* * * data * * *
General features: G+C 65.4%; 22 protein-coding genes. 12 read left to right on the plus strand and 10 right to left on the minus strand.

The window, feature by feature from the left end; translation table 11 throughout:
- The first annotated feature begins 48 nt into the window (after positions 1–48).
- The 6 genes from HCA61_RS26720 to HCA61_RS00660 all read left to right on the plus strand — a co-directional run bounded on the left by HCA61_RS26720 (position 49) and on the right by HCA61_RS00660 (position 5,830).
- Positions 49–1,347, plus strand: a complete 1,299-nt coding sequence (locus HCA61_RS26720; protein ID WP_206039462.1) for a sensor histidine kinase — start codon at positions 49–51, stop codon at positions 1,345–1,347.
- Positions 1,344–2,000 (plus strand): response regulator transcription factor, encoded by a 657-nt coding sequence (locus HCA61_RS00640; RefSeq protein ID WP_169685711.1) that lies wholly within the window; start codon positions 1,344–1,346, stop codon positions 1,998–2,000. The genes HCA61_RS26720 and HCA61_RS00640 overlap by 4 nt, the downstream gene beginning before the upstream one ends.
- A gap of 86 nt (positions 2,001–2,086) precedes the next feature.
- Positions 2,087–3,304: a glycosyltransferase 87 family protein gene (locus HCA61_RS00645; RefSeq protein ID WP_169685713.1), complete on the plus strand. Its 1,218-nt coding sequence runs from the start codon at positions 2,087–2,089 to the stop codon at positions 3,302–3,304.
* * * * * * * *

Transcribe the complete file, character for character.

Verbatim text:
General features: G+C 65.4%; 22 protein-coding genes. 12 read left to right on the plus strand and 10 right to left on the minus strand.

The window, feature by feature from the left end; translation table 11 throughout:
- The first annotated feature begins 48 nt into the window (after positions 1–48).
- The 6 genes from HCA61_RS26720 to HCA61_RS00660 all read left to right on the plus strand — a co-directional run bounded on the left by HCA61_RS26720 (position 49) and on the right by HCA61_RS00660 (position 5,830).
- Positions 49–1,347, plus strand: a complete 1,299-nt coding sequence (locus HCA61_RS26720; protein ID WP_206039462.1) for a sensor histidine kinase — start codon at positions 49–51, stop codon at positions 1,345–1,347.
- Positions 1,344–2,000 (plus strand): response regulator transcription factor, encoded by a 657-nt coding sequence (locus HCA61_RS00640; RefSeq protein ID WP_169685711.1) that lies wholly within the window; start codon positions 1,344–1,346, stop codon positions 1,998–2,000. The genes HCA61_RS26720 and HCA61_RS00640 overlap by 4 nt, the downstream gene beginning before the upstream one ends.
- A gap of 86 nt (positions 2,001–2,086) precedes the next feature.
- Positions 2,087–3,304: a glycosyltransferase 87 family protein gene (locus HCA61_RS00645; RefSeq protein ID WP_169685713.1), complete on the plus strand. Its 1,218-nt coding sequence runs from the start codon at positions 2,087–2,089 to the stop codon at positions 3,302–3,304.